Rome Versus….the Rest of Italy

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Last weekend was yet another amazing experience. Sometimes I can’t grasp the fact that I am actually in Italy doing amazing and unique things that so many people never even have the opportunity to do. We are so fortunate to be here and having such opportunities! Friday I attended the business trip to Umbria where we went olive oil and wine tasting. We visited two extraordinary facilities. Part of the charm of these visits was the authenticity. We were in the Italian countryside, and the presentations were translated between the expert, speaking Italian, and Aldo, our professor, translating to English for us. Watching these people share their area of work, expertise, and clear passion, in their own beautiful Italian tongue definitely added to the experience. We finished the day in Derut, a small town in Umbria that is known world-wide for their ceramics. Ceramics studios and specialty stores lined the streets. Aldo told us that children are taught ceramics from grade school on in the town, and there are special institutes and even high schools that teach the students how to become true experts in the craft.

One of my favorite parts of these trips to the countryside is the drive there and back. Along the way, you don’t go without passing a spectacular hill town or array of mountains that take your breath away. When we pass these little towns, or see a random home perched on one of the many hills, I often put myself in the spot of someone living that way. I can’t imagine the seeming simplicity of their lives, perhaps being detached from the big cities of Italy and living amongst the natural beauty of the country. I wonder how far the children have to travel to school, are there many other children for them to befriend, what the adults do for work, do they commute to the city, if they drink wine every night with dinner, and what it would be like to have the lifestyle I envision as we pass. It is so different from what I am experiencing in Rome, and I’m so glad I’ve been able to see these places.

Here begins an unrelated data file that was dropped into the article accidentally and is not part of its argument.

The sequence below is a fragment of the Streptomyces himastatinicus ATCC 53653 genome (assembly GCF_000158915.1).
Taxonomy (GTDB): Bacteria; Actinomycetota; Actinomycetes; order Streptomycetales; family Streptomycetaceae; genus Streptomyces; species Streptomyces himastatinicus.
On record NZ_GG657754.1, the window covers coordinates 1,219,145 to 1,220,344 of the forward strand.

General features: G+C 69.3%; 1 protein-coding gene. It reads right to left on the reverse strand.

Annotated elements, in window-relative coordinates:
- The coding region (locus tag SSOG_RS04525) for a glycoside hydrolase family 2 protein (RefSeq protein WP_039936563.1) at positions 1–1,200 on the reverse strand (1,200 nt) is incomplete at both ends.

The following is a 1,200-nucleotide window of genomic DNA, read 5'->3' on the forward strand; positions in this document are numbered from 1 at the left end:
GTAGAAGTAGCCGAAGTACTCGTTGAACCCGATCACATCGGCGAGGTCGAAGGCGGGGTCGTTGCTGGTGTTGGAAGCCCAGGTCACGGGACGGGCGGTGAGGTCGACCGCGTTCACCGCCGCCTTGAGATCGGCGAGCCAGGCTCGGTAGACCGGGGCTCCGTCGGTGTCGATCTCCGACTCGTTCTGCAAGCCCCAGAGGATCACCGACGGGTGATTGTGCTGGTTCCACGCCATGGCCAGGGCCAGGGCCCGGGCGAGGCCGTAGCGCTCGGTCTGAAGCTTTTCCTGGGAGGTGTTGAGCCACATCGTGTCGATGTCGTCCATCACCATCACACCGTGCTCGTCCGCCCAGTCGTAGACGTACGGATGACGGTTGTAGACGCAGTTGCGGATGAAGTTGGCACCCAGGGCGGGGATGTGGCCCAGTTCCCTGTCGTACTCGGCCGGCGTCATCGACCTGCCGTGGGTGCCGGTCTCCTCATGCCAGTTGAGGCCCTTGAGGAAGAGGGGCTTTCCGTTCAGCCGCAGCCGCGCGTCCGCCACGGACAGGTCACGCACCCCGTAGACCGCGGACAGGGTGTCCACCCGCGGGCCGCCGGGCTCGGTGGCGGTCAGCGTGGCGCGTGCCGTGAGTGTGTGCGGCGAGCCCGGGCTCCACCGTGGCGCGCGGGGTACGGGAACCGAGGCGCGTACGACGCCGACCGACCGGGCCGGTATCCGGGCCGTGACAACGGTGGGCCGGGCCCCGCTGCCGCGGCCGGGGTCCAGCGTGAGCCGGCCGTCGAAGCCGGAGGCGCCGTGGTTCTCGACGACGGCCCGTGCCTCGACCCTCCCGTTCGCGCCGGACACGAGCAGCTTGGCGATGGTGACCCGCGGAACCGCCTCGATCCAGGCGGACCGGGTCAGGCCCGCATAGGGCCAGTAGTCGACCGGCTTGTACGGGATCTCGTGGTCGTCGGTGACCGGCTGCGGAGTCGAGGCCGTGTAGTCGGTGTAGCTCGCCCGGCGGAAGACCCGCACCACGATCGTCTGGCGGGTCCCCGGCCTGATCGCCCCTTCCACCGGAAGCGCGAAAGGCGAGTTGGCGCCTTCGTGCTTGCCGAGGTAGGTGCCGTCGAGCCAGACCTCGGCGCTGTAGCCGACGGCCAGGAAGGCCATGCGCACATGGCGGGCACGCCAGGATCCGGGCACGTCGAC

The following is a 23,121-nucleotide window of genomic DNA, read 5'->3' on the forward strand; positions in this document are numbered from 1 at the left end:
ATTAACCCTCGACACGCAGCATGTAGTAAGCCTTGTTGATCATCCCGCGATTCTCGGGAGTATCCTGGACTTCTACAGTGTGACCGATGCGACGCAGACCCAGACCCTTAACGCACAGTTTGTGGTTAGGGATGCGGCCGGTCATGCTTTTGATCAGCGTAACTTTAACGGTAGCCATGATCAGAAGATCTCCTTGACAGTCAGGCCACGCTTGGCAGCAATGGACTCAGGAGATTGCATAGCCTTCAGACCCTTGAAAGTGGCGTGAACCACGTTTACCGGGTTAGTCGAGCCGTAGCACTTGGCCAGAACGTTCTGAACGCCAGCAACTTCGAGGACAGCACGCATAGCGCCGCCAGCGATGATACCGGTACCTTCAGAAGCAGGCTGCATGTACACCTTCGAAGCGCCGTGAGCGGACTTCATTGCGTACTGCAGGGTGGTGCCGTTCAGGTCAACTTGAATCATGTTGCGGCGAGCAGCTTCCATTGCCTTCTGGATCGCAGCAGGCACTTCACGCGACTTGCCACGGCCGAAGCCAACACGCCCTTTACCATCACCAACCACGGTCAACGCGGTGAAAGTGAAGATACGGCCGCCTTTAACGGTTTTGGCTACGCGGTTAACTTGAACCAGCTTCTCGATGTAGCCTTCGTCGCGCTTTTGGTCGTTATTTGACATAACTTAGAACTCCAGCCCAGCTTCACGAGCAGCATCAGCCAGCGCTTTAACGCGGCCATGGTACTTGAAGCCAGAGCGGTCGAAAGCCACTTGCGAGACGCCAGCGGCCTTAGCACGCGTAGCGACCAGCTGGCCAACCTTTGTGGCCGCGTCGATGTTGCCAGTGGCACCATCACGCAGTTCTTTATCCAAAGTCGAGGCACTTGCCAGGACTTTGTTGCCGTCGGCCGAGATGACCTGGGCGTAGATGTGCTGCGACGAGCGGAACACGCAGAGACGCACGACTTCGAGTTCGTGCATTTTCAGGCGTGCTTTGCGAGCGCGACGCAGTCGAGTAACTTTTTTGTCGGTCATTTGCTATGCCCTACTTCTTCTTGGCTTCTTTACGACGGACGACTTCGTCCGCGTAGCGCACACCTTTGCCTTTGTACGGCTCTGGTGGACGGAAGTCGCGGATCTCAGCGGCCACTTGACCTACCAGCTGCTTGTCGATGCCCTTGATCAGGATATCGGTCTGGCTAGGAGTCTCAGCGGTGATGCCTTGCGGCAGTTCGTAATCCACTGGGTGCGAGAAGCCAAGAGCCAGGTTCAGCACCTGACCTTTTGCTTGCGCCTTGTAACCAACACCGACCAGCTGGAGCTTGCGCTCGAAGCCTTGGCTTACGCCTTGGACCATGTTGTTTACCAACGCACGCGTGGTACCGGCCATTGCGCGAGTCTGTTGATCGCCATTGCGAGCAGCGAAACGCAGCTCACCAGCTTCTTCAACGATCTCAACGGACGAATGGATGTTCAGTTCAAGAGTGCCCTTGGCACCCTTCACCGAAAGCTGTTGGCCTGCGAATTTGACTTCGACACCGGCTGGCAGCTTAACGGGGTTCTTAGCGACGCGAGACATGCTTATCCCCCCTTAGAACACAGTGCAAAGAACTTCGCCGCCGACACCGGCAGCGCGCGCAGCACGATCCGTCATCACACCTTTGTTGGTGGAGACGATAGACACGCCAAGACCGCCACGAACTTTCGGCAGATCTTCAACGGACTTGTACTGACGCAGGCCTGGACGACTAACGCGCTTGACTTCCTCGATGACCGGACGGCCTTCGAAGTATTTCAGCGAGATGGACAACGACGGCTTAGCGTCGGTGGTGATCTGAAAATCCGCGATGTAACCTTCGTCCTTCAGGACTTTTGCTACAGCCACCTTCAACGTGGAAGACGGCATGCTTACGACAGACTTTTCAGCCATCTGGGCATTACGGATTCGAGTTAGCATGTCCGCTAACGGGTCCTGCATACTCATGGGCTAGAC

The next day, I rose before the sun to catch a train. We were off to Firenze for the night! I was excited to see what this other Italian metropolis had to offer. It turned out to be a city that was my pace. It was much smaller than Rome, and I would say less overwhelming in that way. After walking around for one day, I felt like I had a decent grasp on the city itself. With this, I was honestly shocked at how touristy the city was. EVERYONE spoke English. I can’t lie; this was a little comforting to me when we arrived.  Besides campus, I hadn’t been in a place where I walked around hearing English being spoken in close to three weeks, so I appreciated this break from my current reality. People in Firenze were also colossally nicer than Romans. They seemed much more used-to and accepting of Americans. Perhaps they like us because we bring a lot of business to their (many, many) shops? Regardless, their congeniality also came as a relief. I don’t find Romans particularly nasty to Americans, but I don’t find that they’re extremely nice either. It was undoubtedly pleasant to visit a city where they seemed to like me as an American. The trip gave me a good feel of the city, and I would definitely go back to see more of the museums and enjoy shopping when the weather is warm and agreeable.

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